Reply To: Prioritization tips/tools or To Do List Org anyone? Desperate w/Narcolepsy/ADD

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I use three methods: morning TO DO lists, a big blackboard (school sized) and an app called “Avaza”. Any one of these might help, or lead to an idea that could help better.

*Start of day TO DO list*

I write a morning list on an A4 notebook. I have tried writing lists out on computer, but doesn’t seem to work as well for me. You may be different. The idea here is to give a full page to write additional notes, etc. I don’t like small notebooks, they seem too small to see the list. Bigger is better.

It’ll start with obvious things, for example:

– Sleep
– Breakfast
– Exercise
– Shower

Then I’ll move into things for the day, which will invariably be:

– Edit book
– Lunch
– Work…
– Dinner
– play with cat so he’s not bored.

Three things can happen with this:
– First, writing the list puts it in my head so I can retain the information
– Second, the list gives me something to refer back to and keep focus
– Third, I can tick things off the list which gives me a sense of achievement, which really helps with confidence.

*The Blackboard*

I chose a blackboard because at least you can repaint it when it wears out, unlike whiteboards which end up in office graveyeards across the world.

I use the blackboard to better conceptualise jobs and things I need to do. It gives space to write down ideas, then break them down into achievable chunks.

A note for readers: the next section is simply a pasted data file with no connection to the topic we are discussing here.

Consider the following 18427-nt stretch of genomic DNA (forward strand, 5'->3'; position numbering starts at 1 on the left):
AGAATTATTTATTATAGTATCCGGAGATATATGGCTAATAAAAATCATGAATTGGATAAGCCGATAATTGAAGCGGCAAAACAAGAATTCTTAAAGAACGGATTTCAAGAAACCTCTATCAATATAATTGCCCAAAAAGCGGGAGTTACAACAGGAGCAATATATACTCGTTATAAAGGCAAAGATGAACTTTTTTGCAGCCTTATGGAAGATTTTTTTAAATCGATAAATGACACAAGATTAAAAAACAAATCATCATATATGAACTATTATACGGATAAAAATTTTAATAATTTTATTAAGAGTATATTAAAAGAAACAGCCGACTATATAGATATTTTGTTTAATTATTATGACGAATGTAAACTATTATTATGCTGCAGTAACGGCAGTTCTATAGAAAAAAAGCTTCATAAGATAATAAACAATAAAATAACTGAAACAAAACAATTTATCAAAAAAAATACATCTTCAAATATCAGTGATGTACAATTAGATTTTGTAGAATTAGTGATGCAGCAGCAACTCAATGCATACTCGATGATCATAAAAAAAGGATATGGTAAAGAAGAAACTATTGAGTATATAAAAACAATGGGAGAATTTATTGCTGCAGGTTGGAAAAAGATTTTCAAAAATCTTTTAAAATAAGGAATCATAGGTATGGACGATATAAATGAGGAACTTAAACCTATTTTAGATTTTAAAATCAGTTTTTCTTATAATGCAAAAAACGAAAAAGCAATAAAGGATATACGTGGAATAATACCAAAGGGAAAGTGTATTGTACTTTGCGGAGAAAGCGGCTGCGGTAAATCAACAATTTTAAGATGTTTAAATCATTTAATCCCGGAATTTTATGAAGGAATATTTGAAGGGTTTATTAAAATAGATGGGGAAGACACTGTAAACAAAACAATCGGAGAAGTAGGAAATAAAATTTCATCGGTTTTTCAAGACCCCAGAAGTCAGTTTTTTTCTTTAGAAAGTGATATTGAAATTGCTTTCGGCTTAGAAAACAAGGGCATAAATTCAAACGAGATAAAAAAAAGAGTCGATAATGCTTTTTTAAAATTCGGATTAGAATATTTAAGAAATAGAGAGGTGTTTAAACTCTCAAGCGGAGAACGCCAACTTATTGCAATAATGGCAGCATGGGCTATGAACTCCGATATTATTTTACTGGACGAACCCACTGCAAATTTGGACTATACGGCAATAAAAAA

Start with the overall problem/issue/goal, for example:

– Get cat litter

This seems simple but it actually involves:

– order online; OR
– go to shop to get it.

If ordering online, I need:
– money in the card account
– consider other things to get from the seller (e.g., more cat food?)

If going to the shop, I need:
– make sure bike tyres are pumped up
– make sure have cash on card/cash in hand
– helmet


This works with bigger issues too, but breaking them down makes them achievable. You can’t build a house just by saying it. You need the bricks, the mortar, cement, somewhere to put the house, etc.

The blackboard also comes in handy for random thoughts during the day, and things to remember.


Avaza is an online system actually intended for businesses, but has built-in task manager, expense management and reports which can be useful around tax time.

Because I work for myself, I need a task management system and ways to record invoices and expenses. However, it also works for me personally.

You start with projects (e.g., Clean the car), and add tasks, breaking down like on the board. But it’s the breakdown that REALLY HELPS. e.g.,

* Make sure hose reaches car
* Get buckets
* Get car wash stuff
* Get sponges, rags, etc

Additionally, I use Avaza to record bills and expenses. It means there’s always a record outside my bank account, which is just an unordered list of “stuff”. Seriously, banks need to step up the game on this.

*What else?*

Sometimes it helps me plan and breakdown tasks by asking these questions. This is something I was never taught in school, and it would’ve helped ENORMOUSLY.

* WHo – Who is it for
* What – What is it, basic idea, overall task summary
* When – When does it need to be started, complete
* Where – where will it be done, delivered, etc?
* Why – why do it? is there another way to do the same thing?
* How – How it’s going to be done

*Finance/bank accounts*

Financially, I broke my accounts up for specific purposes.

The two which I have stuck with in the past are:

– Bills – for all expenses, power, internet, etc.
– Personal – for things for me. A small amount deposited each pay can go toward coffee, Doctor Who fan bits, etc.

Pay goes into Bills, and a small cut goes to Personal. It quarantines bill money so it doesn’t get used for anything else.

* Calendars *

I have been prone to forgetting deadlines in the past, so a standard computer calendar helps me enormously. In fact, it’s the reminders that help. Paper calendars don’t do that unless you write them in manually.

* Add event
* Add one week, two day, on day reminders